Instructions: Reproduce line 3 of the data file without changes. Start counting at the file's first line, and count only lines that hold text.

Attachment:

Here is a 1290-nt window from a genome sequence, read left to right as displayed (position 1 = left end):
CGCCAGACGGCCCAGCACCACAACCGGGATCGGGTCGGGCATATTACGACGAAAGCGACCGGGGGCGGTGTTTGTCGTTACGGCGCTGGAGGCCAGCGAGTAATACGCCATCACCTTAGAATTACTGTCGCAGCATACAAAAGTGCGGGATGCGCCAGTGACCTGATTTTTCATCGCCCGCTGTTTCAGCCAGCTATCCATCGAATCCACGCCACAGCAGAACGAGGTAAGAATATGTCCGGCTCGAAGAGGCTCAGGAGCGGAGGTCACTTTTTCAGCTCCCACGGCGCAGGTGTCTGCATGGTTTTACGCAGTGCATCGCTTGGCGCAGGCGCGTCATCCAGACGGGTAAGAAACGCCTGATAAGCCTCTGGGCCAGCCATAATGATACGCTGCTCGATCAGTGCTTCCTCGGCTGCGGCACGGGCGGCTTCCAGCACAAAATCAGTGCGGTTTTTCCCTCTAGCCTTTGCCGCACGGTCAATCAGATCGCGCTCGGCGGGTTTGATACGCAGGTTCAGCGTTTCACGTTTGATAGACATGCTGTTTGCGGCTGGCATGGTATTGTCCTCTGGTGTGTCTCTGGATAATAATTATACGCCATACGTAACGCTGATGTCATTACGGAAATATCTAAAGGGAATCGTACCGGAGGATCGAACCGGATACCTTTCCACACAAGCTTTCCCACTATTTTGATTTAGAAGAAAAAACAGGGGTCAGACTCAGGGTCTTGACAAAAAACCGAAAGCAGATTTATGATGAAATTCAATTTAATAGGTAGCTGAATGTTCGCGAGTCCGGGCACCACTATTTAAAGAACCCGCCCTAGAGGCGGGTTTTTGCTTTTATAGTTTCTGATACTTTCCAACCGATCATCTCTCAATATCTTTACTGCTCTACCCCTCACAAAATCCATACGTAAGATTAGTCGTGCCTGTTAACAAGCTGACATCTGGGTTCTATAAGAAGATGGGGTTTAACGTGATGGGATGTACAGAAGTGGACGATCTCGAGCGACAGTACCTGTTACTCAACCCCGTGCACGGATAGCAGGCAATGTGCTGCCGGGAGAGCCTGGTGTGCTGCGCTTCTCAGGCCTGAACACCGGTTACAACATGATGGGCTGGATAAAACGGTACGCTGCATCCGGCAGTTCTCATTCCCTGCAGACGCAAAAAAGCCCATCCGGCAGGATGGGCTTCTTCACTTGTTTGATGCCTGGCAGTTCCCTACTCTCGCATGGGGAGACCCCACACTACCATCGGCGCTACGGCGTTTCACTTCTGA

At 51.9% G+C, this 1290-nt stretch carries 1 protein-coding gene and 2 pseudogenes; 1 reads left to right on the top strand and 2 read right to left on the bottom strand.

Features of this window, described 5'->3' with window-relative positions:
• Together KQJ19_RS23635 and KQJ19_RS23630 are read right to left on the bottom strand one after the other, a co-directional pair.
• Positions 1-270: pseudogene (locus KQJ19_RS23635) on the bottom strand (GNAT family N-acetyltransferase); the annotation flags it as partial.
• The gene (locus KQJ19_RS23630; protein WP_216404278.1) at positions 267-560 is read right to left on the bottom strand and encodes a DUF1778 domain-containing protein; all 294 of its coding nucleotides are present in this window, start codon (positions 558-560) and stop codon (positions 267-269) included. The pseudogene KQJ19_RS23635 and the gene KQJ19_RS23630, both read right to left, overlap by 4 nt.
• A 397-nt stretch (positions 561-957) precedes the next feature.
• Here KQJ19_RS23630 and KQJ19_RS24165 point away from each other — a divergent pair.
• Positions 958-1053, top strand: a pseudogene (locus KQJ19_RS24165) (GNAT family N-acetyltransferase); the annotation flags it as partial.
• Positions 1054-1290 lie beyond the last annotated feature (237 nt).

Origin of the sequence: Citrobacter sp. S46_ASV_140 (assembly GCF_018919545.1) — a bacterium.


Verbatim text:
At 51.9% G+C, this 1290-nt stretch carries 1 protein-coding gene and 2 pseudogenes; 1 reads left to right on the top strand and 2 read right to left on the bottom strand.